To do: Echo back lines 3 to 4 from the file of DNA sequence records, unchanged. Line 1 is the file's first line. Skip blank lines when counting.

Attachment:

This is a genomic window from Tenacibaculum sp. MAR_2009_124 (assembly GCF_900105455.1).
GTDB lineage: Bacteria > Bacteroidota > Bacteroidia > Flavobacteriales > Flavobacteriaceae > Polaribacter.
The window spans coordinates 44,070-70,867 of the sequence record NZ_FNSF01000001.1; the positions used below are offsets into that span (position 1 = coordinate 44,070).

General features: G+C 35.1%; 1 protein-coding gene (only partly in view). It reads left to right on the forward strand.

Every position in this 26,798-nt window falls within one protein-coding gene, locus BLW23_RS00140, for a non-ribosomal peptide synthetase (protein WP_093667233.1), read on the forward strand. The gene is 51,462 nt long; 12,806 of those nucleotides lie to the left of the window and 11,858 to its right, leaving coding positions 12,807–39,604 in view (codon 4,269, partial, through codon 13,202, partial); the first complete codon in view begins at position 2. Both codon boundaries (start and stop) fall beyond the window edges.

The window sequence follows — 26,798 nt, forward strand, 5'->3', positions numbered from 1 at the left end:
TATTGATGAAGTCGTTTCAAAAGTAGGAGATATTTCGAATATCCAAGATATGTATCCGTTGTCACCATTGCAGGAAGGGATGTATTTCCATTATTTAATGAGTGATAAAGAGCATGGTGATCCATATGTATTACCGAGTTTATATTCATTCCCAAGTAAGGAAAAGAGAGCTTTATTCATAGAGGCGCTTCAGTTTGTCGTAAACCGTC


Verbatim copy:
The window spans coordinates 44,070-70,867 of the sequence record NZ_FNSF01000001.1; the positions used below are offsets into that span (position 1 = coordinate 44,070).

General features: G+C 35.1%; 1 protein-coding gene (only partly in view). It reads left to right on the forward strand.